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In order to test the monadicity of a functor, there is a precise monadicity theorem (PM) as well as a crude monadicity theorem (CM), see the nlab. In CM, the forgetful functor should create reflexive coequalizers.

What is a nice and specific example which shows that CM is only sufficient, but not necessary; i.e. what is a monad which doesn't preserve reflexive coequalizers? I couldn't find such an example.

Besides, is the condition in CM satisfied in almost all practical / non-pathological examples? For example it holds for algebraic monads on $\mathsf{Set}$. What is the intuitive difference between PM and CM? The background for this rather soft question is the following: I would like to prove a certain theorem about certain monads, and in one step it would be very convenient if the monad preserved reflexive coequalizers. Now I wonder if there is any problem when I just add this assumption to the theorem.

Given a monad defined by generators and relations (on a category different from $\mathsf{Set}$), how can I test practically if the forgetful functor creates reflexive coequalizers?

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For $X$ an infinite set, the monad $(-)^X$ (induced from the comonoid structure on $X$ with respect to cartesian product) does not preserve reflexive coequalizers. See page 538 of this paper by Adámek, Koubek, and Velebil. Correspondingly, the forgetful functor for the category of algebras does not preserve reflexive coequalizers (hence also cannot reflect/create them since the forgetful functor reflects isomorphisms).

Any finitary (i.e., filtered-colimit preserving) monad on $Set$ does preserve reflexive coequalizers, because finitary powers $(-)^n$ do. This implies that the forgetful functor will reflect reflexive coequalizers. So the practical difference shows up in finitary vs. infinitary monads.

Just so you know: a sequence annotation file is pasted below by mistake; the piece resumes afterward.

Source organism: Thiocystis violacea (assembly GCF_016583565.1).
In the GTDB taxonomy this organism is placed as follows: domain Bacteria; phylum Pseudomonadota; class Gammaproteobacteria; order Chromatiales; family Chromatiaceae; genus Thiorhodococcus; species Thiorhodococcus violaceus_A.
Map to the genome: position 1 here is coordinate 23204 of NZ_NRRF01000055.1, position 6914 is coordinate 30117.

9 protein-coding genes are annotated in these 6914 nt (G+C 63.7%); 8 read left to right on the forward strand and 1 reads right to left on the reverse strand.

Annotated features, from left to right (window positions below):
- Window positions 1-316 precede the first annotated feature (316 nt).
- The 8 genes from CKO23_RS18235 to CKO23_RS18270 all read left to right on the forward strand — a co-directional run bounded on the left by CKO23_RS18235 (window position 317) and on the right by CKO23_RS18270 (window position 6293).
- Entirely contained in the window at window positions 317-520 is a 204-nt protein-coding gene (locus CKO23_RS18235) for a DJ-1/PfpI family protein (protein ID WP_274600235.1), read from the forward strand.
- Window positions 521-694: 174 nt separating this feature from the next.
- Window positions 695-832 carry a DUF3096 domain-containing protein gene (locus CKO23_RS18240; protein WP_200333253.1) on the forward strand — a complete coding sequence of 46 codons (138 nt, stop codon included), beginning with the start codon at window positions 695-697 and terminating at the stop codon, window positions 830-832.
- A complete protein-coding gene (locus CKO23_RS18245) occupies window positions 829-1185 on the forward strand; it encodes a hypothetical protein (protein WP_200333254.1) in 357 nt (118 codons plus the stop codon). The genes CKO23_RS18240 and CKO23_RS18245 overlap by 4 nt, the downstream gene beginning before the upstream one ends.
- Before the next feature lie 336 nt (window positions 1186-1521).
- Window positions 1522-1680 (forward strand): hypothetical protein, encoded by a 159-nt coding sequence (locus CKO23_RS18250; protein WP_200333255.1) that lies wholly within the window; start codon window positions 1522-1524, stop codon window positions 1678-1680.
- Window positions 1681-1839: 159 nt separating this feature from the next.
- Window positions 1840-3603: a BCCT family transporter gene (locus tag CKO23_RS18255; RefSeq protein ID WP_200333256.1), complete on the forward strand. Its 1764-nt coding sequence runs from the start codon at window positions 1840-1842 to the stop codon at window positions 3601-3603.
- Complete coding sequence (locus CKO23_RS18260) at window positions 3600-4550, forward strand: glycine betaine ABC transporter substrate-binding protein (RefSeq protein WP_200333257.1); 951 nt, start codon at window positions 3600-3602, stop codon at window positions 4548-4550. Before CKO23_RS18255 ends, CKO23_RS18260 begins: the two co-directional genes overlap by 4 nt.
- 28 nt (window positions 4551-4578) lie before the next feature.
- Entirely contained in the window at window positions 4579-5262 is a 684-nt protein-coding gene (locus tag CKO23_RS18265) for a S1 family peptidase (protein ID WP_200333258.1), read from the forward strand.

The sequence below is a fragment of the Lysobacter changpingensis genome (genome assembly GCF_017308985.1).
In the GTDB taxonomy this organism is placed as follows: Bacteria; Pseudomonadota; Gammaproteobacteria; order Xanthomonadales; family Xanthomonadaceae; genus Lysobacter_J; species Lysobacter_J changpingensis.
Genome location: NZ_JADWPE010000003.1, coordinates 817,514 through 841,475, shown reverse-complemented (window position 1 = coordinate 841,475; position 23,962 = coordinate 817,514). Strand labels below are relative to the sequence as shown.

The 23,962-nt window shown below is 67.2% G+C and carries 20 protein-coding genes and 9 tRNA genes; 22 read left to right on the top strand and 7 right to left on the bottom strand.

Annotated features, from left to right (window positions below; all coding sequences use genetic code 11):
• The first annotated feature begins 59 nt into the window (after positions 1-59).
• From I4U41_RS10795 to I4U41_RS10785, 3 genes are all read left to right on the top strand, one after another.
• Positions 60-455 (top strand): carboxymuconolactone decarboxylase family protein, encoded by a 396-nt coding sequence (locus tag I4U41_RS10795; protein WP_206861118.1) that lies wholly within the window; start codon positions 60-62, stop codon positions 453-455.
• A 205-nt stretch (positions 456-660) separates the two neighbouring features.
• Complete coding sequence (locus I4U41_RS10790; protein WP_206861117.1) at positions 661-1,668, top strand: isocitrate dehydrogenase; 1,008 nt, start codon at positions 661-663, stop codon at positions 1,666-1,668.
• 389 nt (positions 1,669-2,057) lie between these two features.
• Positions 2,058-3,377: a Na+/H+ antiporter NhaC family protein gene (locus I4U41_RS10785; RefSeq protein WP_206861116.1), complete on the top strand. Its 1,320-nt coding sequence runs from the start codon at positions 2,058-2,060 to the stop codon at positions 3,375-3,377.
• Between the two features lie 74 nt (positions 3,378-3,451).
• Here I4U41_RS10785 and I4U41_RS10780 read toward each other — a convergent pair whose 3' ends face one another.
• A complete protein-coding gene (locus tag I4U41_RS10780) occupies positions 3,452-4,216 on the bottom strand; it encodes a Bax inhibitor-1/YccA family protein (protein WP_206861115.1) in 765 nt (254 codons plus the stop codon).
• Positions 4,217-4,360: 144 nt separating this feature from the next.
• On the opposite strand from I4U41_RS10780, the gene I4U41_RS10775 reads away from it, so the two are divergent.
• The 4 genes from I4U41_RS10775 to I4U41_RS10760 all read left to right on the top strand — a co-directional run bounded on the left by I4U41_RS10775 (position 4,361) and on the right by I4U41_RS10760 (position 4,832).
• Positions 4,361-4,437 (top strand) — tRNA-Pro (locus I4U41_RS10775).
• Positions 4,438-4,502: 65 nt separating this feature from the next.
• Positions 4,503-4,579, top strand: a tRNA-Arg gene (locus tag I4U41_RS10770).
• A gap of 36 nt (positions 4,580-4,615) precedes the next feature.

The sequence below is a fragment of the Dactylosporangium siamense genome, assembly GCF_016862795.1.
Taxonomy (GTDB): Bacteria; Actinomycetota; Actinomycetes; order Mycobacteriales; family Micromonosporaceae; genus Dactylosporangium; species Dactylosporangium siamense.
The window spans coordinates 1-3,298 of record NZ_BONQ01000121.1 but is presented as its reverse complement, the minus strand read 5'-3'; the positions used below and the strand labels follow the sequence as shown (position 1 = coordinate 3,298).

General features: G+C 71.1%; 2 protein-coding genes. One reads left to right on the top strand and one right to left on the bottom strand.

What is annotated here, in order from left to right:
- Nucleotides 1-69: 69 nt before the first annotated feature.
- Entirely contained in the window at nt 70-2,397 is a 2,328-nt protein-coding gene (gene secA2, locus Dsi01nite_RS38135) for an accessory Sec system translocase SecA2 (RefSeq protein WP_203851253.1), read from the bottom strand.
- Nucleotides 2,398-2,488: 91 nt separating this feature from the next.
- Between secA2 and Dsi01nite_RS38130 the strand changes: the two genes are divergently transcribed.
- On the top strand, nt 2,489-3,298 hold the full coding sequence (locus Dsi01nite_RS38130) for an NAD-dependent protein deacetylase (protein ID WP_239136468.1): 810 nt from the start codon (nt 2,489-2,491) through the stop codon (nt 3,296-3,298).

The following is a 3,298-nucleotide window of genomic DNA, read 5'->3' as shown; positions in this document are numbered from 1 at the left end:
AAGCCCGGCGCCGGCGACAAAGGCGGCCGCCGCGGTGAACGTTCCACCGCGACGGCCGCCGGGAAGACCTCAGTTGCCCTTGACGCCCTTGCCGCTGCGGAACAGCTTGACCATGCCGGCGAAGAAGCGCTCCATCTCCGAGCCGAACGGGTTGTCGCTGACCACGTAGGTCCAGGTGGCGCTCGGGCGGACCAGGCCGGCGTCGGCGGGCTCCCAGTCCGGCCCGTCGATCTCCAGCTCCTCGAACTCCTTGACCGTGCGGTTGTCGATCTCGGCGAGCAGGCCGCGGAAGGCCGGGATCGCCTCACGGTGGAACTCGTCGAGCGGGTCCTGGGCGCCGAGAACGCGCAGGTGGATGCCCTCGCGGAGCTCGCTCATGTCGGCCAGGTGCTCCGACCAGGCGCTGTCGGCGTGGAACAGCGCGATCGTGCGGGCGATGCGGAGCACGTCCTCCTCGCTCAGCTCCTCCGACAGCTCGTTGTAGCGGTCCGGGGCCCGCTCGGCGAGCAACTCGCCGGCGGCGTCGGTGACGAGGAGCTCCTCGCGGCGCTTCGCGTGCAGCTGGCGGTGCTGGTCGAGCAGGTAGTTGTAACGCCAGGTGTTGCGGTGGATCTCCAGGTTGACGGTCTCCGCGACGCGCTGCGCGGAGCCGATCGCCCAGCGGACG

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Thank you for this instructive example. The coequalizer of $f^I,g^I$ in that example is the set of equivalence class of "numberings" of $I$, where two such numberings are equivalent iff their difference is bounded. Thus if $I$ is finite, there is only one class, but if $I$ is infinite, there will be many classes. // Instead of $(-)^X$ we could also take the power set monad? – Martin Brandenburg Jan 5 '13 at 13:45
Yes, good question. I'm not sure off-hand for the covariant power set monad, whose algebras are sup-lattices, but I'll think about it. However, for the double power-set monad where the monadic functor can be identified with $P: \mathrm{Set}^{op} \to \mathrm{Set}$, it's true that this monad preserves reflexive coequalizers (and in fact it's the crude monadicity theorem which is typically used here, as in Mac Lane-Moerdijk, IV.5 theorem 2 (page 182 in my edition)). So you're right that some infinitary monads do preserve reflexive coequalizers. – Todd Trimble Jan 5 '13 at 15:53
The same example works for the power set monad. – Martin Brandenburg Jan 12 '13 at 16:19
I'm glad you worked that out, Martin, because I had forgotten my promise to think about it. :-( – Todd Trimble Jan 12 '13 at 17:06

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